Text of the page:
MANILA - A doctor serving as an adviser to the national task force against COVID-19 on Thursday gave some reminders to parents of children with history of allergies and asthma as the government prepares to roll out vaccination of those aged 5 to 11.
Dr. Ted Herbosa said children with comorbidities or associated illnesses, who will be prioritized in the first tranche of inoculation, will be required to present a medical certificate to prove that their doctors are allowing them to receive the vaccine.
He said some of the severe complications from the COVID-19 vaccine include anaphylaxis, myocarditis, and inflammation of the lungs. However, he tells parents who question the need to vaccinate young children with "an experimental vaccine" that it has been "proven that there’s more benefit than risk."
In the case of allergies, Herbosa said while some children may have a reaction to food, the substance in the coronavirus shots will be "different."
"But if you had a severe reaction to a previous vaccine, then you might not be a candidate for this vaccine. That’s why it’s important to disclose. When you go to the vaccination site, the parents must disclose the allergies of this particular child ," he told ANC's Headstart.
Meanwhile, Herbosa said he has not noted cases where asthma is triggered upon inoculation of the COVID-19 vaccine. There had been cases of asthma attacks, however, due to anxiety and stress from fear of the jab. To remedy this, he suggested briefing the children early on and having their inhaler ready on vaccination day.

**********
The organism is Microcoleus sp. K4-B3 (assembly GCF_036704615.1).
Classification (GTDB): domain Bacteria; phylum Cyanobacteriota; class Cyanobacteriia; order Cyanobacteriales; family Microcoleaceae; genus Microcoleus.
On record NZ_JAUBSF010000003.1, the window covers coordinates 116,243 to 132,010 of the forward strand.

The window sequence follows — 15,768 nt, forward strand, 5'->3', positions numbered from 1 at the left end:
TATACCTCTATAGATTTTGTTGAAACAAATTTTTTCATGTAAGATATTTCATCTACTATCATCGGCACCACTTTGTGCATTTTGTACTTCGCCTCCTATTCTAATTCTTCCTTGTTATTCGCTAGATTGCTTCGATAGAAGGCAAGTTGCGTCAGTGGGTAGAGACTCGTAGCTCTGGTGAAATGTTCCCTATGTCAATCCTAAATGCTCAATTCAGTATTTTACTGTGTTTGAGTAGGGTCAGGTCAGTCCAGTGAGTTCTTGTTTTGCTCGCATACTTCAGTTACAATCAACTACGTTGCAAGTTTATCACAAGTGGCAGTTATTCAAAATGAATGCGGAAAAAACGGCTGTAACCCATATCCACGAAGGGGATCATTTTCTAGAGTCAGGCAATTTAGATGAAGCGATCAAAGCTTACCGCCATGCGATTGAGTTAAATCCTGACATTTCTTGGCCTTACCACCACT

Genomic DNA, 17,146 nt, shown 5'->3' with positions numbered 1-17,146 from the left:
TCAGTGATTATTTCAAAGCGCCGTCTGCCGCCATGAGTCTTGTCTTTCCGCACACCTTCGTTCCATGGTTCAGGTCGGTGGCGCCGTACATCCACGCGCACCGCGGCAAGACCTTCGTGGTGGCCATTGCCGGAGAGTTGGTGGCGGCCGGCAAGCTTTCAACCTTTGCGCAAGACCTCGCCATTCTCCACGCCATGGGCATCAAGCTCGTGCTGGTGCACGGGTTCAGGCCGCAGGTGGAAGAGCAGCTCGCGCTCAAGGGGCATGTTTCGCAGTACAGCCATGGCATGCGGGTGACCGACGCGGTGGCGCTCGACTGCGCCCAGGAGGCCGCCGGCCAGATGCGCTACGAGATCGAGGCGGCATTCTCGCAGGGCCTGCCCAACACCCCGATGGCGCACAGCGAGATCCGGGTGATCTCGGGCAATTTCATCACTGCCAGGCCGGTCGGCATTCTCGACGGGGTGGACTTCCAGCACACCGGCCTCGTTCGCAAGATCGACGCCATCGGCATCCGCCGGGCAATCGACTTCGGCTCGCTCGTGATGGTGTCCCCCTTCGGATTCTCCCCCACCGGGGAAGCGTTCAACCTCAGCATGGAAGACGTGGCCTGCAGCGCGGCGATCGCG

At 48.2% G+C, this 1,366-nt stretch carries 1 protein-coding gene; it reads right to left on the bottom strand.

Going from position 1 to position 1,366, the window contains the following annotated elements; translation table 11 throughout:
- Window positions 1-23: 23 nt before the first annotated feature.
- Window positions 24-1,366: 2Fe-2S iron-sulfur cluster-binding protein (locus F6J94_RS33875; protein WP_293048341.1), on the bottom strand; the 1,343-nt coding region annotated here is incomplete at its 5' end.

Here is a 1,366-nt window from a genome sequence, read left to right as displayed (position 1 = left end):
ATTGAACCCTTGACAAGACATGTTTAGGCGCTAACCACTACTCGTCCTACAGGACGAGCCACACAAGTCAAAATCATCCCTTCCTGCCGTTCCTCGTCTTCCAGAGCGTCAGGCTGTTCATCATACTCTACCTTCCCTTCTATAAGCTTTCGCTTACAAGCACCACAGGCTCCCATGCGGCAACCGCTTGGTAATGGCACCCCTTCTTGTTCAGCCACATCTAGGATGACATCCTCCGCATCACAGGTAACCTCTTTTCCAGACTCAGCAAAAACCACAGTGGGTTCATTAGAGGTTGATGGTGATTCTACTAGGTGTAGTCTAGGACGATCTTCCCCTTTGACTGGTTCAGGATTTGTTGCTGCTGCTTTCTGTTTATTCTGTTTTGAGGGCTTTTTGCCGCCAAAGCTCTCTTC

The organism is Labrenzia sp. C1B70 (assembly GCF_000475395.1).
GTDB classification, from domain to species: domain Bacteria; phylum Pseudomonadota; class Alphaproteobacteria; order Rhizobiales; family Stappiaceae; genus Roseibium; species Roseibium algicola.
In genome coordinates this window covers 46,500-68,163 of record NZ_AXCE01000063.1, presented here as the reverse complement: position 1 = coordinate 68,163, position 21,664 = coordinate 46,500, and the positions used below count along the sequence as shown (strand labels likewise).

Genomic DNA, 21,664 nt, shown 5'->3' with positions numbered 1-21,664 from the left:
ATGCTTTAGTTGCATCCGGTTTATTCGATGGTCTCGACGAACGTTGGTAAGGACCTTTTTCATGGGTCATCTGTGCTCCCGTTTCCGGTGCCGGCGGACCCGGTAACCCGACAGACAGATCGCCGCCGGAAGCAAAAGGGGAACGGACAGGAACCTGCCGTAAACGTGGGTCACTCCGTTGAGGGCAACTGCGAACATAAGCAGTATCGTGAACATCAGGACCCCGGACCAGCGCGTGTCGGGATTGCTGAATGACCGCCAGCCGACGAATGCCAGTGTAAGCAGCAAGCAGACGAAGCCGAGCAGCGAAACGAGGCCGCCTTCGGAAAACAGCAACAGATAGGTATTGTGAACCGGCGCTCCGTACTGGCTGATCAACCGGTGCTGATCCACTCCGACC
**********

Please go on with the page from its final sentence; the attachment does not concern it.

"If you have registered your child, you have to start to have that conversation, talk to your child. Five to 11 are intelligent already, they learn a lot. So let them ask as much questions about this," he said.
"Very important to prime them. You can show them videos of children being vaccinated in other countries so that they will know it’s a familiar thing and the other advice is to bring like a prize for the kids after their vaccination, an incentive," he added.
Herbosa said that while deaths due to COVID-19 among children may be low, there had been a high number of admissions to the Philippine General Hospital from this age group when the country had a surge of Delta cases late last year. They had to be brought to the ICU and attached to ventilators, he said.
Additionally, there had been cases of 'long COVID' in adult patients, although it has not been closely monitored in the Philippines, he said.
"This is the reason why we, even the pediatric societies recommending because what you’re trying to prevent is not only death. We already know that children will survive easily, but if you have long COVID, imagine, the child cannot go into sports, into ballet, into dancing," he said.
Vaccination of children aged 5 to 11 will begin on February 4, with the first phase slated in Metro Manila. A pediatric formulation of the COVID-19 vaccine by Pfizer will be used for this age group. It has an efficacy rate of 90 percent among children aged 5 and above, with "very mild" adverse events, according to the national regulator.